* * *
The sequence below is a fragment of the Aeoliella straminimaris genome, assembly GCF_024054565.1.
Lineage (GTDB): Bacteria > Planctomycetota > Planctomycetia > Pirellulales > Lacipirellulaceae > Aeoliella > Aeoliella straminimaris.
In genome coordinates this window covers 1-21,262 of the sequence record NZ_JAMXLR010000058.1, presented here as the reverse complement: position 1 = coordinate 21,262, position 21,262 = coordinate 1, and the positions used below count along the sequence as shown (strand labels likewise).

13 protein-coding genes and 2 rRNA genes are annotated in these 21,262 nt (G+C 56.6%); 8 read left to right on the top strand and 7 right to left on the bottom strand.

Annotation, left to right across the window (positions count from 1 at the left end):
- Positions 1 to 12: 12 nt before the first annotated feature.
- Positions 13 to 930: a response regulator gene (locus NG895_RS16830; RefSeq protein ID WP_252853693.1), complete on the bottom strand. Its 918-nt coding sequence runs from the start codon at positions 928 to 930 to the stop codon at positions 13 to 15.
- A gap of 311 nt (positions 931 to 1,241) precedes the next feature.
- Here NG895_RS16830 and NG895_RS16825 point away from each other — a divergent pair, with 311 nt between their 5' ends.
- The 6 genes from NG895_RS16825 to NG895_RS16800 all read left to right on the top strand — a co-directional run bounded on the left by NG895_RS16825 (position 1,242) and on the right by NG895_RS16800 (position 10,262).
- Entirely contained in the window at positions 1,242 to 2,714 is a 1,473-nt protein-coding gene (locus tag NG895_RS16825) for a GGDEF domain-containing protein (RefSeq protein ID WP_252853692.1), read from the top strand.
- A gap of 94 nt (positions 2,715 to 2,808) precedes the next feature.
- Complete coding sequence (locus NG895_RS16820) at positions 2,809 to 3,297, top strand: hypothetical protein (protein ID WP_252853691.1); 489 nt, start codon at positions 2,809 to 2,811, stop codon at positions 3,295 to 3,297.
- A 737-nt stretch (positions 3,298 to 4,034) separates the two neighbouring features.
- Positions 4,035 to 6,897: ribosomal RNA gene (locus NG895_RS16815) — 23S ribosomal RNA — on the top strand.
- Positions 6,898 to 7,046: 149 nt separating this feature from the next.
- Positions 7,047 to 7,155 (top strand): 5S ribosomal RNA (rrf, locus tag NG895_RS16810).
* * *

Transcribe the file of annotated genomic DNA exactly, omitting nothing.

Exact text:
The sequence below is a fragment of the Aeoliella straminimaris genome, assembly GCF_024054565.1.
Lineage (GTDB): Bacteria > Planctomycetota > Planctomycetia > Pirellulales > Lacipirellulaceae > Aeoliella > Aeoliella straminimaris.
In genome coordinates this window covers 1-21,262 of the sequence record NZ_JAMXLR010000058.1, presented here as the reverse complement: position 1 = coordinate 21,262, position 21,262 = coordinate 1, and the positions used below count along the sequence as shown (strand labels likewise).

13 protein-coding genes and 2 rRNA genes are annotated in these 21,262 nt (G+C 56.6%); 8 read left to right on the top strand and 7 right to left on the bottom strand.

Annotation, left to right across the window (positions count from 1 at the left end):
- Positions 1 to 12: 12 nt before the first annotated feature.
- Positions 13 to 930: a response regulator gene (locus NG895_RS16830; RefSeq protein ID WP_252853693.1), complete on the bottom strand. Its 918-nt coding sequence runs from the start codon at positions 928 to 930 to the stop codon at positions 13 to 15.
- A gap of 311 nt (positions 931 to 1,241) precedes the next feature.
- Here NG895_RS16830 and NG895_RS16825 point away from each other — a divergent pair, with 311 nt between their 5' ends.
- The 6 genes from NG895_RS16825 to NG895_RS16800 all read left to right on the top strand — a co-directional run bounded on the left by NG895_RS16825 (position 1,242) and on the right by NG895_RS16800 (position 10,262).
- Entirely contained in the window at positions 1,242 to 2,714 is a 1,473-nt protein-coding gene (locus tag NG895_RS16825) for a GGDEF domain-containing protein (RefSeq protein ID WP_252853692.1), read from the top strand.
- A gap of 94 nt (positions 2,715 to 2,808) precedes the next feature.
- Complete coding sequence (locus NG895_RS16820) at positions 2,809 to 3,297, top strand: hypothetical protein (protein ID WP_252853691.1); 489 nt, start codon at positions 2,809 to 2,811, stop codon at positions 3,295 to 3,297.
- A 737-nt stretch (positions 3,298 to 4,034) separates the two neighbouring features.
- Positions 4,035 to 6,897: ribosomal RNA gene (locus NG895_RS16815) — 23S ribosomal RNA — on the top strand.
- Positions 6,898 to 7,046: 149 nt separating this feature from the next.
- Positions 7,047 to 7,155 (top strand): 5S ribosomal RNA (rrf, locus tag NG895_RS16810).